Weaponizing Eric S. Raymond and other progressive political tactics
March 10, 2018 11:59 AM   Subscribe

Meet the campaign connecting affluent techies with progressive candidates around the country: the Great Slate. The Great Slate, a group of candidates chosen by Pinboard and Tech Solidarity's Maciej Ceglowski, has raised over $1 million for its nine first-time progressive candidates for Congress. "A good chunk of that was driven by security researcher Thomas Ptacek’s promise to stop tweeting about Eric S. Raymond, a notorious figure in the open-source community whose bizarre and abundant ramblings on everything including race and sex could be considered early forerunners of current alt-right strains in the tech community."

"The Great Slate has no splashy slogans, no slick logos: just a bare-bones website, a donate button, and a lot of jokes on Twitter. It isn’t being run by the candidates, a PAC, or the Democratic Congressional Campaign Committee (DCCC). The fundraising is almost entirely driven by rank-and-file tech workers — some working for big companies like Google — living in the San Francisco Bay Area."

Candidates have been chosen from more rural, economically-challenged Republican districts where the Democrats have historically either thrown up their hands or chosen to run "centrist" candidates chosen primarily for their ability to fundraise (a tactic debated in some detail previously here).

"'It sounds really shady to the candidates,' says [Mefi's own, I think?] Ceglowski. When a 'random computer guy shows up out of nowhere' and starts promising them free money, the candidates react with understandable suspicion. 'I would say their first impression of me is not very positive.'"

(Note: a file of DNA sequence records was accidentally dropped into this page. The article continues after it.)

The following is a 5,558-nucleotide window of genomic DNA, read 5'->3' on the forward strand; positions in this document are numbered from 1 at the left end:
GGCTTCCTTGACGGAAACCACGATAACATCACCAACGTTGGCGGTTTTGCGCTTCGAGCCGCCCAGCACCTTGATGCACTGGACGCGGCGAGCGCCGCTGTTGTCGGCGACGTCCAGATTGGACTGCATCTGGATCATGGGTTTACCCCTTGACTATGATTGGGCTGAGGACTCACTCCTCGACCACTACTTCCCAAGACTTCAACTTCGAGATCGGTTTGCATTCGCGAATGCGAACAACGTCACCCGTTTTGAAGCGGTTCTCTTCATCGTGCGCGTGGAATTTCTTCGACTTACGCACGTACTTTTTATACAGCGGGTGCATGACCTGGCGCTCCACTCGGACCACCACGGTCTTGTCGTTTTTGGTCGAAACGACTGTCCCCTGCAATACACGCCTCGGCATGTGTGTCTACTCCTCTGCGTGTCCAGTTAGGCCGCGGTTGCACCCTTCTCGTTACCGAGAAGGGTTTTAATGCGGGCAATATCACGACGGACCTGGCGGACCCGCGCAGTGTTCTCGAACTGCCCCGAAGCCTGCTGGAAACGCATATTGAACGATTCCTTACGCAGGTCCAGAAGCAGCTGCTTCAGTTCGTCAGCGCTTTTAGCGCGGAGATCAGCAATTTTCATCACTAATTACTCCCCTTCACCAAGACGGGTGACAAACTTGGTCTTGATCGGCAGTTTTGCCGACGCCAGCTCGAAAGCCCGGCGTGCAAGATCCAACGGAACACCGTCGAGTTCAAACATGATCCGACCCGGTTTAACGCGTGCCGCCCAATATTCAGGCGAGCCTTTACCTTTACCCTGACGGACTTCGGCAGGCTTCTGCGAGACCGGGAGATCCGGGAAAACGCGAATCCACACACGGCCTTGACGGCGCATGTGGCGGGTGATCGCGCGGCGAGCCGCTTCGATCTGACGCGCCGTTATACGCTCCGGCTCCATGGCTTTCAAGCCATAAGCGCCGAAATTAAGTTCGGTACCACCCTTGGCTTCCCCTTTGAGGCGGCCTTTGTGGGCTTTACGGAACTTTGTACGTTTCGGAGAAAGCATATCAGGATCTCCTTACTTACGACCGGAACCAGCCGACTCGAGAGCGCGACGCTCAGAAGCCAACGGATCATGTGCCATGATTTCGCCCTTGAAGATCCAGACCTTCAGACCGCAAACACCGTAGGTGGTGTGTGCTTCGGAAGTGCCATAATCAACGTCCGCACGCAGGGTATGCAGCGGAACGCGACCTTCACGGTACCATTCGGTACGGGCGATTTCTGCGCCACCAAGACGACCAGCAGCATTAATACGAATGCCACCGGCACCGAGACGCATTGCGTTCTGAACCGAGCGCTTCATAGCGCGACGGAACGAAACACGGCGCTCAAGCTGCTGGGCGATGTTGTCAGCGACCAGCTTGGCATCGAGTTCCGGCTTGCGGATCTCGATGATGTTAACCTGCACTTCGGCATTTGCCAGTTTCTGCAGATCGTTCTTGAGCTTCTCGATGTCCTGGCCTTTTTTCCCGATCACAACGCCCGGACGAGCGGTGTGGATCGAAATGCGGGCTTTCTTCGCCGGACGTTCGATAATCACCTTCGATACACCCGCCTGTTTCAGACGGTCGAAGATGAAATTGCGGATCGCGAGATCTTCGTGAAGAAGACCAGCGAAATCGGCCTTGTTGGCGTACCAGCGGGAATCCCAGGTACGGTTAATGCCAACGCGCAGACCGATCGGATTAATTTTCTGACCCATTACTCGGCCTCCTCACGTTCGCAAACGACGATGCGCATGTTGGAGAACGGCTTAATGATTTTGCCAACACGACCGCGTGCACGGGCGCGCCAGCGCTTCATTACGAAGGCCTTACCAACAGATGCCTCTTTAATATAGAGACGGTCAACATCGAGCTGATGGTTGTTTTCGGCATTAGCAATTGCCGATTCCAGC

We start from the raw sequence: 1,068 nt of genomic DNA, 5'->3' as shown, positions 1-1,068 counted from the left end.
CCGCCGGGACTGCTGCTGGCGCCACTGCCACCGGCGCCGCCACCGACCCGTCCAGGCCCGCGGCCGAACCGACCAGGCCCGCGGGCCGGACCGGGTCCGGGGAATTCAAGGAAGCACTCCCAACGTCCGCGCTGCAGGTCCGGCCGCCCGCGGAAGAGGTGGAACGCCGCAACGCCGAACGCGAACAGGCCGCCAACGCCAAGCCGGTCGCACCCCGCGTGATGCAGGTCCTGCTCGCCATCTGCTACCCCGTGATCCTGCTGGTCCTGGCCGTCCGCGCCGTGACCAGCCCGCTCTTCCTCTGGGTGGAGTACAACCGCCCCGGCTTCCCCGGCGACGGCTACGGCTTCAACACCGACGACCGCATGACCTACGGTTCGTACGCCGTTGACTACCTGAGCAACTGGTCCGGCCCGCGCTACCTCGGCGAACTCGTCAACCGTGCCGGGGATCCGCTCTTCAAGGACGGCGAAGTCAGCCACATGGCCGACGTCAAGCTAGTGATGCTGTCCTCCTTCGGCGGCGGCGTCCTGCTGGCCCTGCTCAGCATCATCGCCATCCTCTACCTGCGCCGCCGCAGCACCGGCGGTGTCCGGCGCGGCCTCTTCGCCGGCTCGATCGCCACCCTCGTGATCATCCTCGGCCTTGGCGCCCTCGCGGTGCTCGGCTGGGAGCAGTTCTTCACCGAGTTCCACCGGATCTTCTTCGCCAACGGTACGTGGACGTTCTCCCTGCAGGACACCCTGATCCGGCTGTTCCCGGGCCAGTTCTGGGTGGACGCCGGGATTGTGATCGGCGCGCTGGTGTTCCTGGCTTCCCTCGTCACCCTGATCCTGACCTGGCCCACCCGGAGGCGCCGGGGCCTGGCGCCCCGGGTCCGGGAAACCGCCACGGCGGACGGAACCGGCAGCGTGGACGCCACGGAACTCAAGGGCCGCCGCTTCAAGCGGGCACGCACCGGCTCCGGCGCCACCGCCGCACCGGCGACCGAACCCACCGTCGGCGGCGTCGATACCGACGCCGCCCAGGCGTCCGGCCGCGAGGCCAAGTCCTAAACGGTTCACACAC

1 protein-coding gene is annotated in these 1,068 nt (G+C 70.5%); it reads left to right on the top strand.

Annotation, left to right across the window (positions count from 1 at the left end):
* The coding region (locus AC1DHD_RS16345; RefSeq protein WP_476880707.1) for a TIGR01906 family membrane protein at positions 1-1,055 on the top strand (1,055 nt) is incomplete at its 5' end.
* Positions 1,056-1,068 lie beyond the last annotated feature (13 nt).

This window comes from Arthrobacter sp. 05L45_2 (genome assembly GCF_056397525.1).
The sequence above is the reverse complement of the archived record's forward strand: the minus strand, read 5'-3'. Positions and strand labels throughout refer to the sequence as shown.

posted by praemunire (33 comments total) 34 users marked this as a favorite
 
I've had the first link up in my browser for a few days now, trying to decide if this was a good use of my money.
posted by MtDewd at 12:04 PM on March 10


The link at the end of the article is broken :(.
posted by Going To Maine at 12:07 PM on March 10


I think it is, especially for those of us who (a) live in heavily Democratic districts, meaning that contributions to local candidates are relatively redundant or (b) consider the current Democratic power structure to be doing its best to fumble away the opportunity to use the unusually high unpopularity of the current president and his party to flip Congress and so wish to support candidates that seem to be more in tune with the national mood. Also, to the extent primary canvassing builds voter engagement with the party even if another candidate is chosen, it doesn't seem wasted to me.